This article appeared in The Town Courier.
Art has been an endless journey of discovering joy and sharing it with others for Kentlands resident Hiral Joshi. It has taken her from traditional representational to colorful and textured abstract, from her home country of India to Texas, Washington state and now, Maryland.
Most important is the process, Joshi said. That is where she finds joy. And as a teacher, she wants to share that same joy of creativity.
My friends joke that instead of blood, I have paint in my veins, she said.
Joshi began art instruction when she was in third grade, studying with the same teacher for many years. She recalled how her aged teacher would manage a class of 50 or 60 children by sharing art of the masters contained in his large library of books. Toward the end of class, students would show him their work, discuss challenges, and he would suggest solutions. “I learned all mediums from him until college,” Joshi said, “but I never thought of a career as an artist.”
She studied science in college, and then pursued a career in computer graphics. She created animation for educational software, and later worked as a graphic designer and web developer, producing communications pieces and websites for an IT firm.
But throughout these years, Joshi felt pulled toward her art and discouraged by the lack of time for it. In India, she said, there are no 9-to-5 jobs; work hours commonly extend into the evening. Her career and family took up most of her waking hours.
“Then art pushed me,” Joshi recalled. One day in 2005, she just left work and picked up a paintbrush. By 2006, she had left her job to pursue art and teaching fulltime.
“This was a big decision in my life,” she said, adding that she is grateful to her father and husband for giving her the support and encouragement that she needed. “I am happy as an artist and teacher.”
Joshi began teaching art in India, and continued when her husband’s job brought them to the United States in 2010. “Teaching is really learning for me,” Joshi said. She enjoys interacting with her students and answering their questions. Through this dialogue, she said that she also learns—and “to learn something is to go open-hearted and open-minded. … It’s a way of living.”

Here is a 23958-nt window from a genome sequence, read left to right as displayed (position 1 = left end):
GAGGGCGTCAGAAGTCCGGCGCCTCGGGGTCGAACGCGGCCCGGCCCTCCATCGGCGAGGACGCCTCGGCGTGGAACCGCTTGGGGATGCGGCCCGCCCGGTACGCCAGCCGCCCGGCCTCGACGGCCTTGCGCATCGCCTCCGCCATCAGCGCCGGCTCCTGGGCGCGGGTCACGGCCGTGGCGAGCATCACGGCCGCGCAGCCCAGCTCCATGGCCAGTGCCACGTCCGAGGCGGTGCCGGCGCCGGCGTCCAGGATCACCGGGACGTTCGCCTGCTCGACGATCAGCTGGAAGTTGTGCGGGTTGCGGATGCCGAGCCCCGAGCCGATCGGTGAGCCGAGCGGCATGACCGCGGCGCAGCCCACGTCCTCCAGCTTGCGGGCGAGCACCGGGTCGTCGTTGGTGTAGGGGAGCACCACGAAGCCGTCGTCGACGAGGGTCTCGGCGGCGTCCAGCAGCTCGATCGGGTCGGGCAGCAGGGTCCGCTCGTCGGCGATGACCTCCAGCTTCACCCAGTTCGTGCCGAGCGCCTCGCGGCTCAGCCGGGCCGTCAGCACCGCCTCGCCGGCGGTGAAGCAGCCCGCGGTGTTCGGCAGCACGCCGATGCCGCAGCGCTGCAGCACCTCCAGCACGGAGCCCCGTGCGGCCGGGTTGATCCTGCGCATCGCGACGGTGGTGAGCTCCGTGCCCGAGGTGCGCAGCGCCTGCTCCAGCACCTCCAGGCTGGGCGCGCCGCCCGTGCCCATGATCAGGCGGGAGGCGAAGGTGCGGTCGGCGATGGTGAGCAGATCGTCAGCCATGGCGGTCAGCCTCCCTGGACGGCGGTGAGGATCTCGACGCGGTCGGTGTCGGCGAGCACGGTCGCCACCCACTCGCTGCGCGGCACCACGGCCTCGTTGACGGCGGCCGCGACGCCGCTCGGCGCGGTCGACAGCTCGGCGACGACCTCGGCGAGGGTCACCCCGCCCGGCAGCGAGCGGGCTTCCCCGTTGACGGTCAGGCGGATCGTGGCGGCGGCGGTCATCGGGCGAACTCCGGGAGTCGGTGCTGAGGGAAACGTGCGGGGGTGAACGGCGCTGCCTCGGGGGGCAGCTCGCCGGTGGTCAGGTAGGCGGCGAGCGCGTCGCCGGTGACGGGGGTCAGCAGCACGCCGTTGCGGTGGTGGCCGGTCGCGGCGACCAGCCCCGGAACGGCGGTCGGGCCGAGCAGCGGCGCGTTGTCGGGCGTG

One she wants to share with others. Learning and especially “painting is a healing thing,” she said. She likens painting to meditation, time when you can get away from negative thoughts and heal your body.
And when you enjoy the process of painting, Joshi said, “the end product will be awesome, fantastic.”
Early in her development as a professional artist, Joshi painted landscapes and more traditional, representational art. But these days, she is passionate about abstract art—and that passion shines through in her work. It’s all about energy and emotion, color and texture. “You don’t have anything planned,” Joshi said. “It’s coming from your heart.”
Her abstract work is created with acrylics, which Joshi values for their intensity of color, texture and versatility. She likes to experiment, using objects like bottlecaps as painting tools and incorporating multimedia like printed paper, tissue paper, fabrics, photos, sand and beads into her paintings. She often works with a palette knife and finger for quick application, and said her paintings are rough in texture but “very well gelled. They don’t look like a collage.”
When you step back from her paintings, the beauty comes into focus. “Life is the same,” she said, “rough and beautiful.”
Joshi teaches abstract art at VisArts in Rockville as well as the Arts Barn and Michaels in the Kentlands. During her upcoming “Art Night Out: Holiday Fun” on Friday, Dec. 15, 7 to 9:30 p.m. at the Arts Barn, participants will create a 16- by 20-inch acrylic painting inspired by the holidays in Washington, D.C. For information on the workshop, visit www.gaithersburgmd.gov/leisure/arts/arts-on-the-green. To learn more about Hiral Joshi’s art, go to www.facebook.com/hiralmjoshi.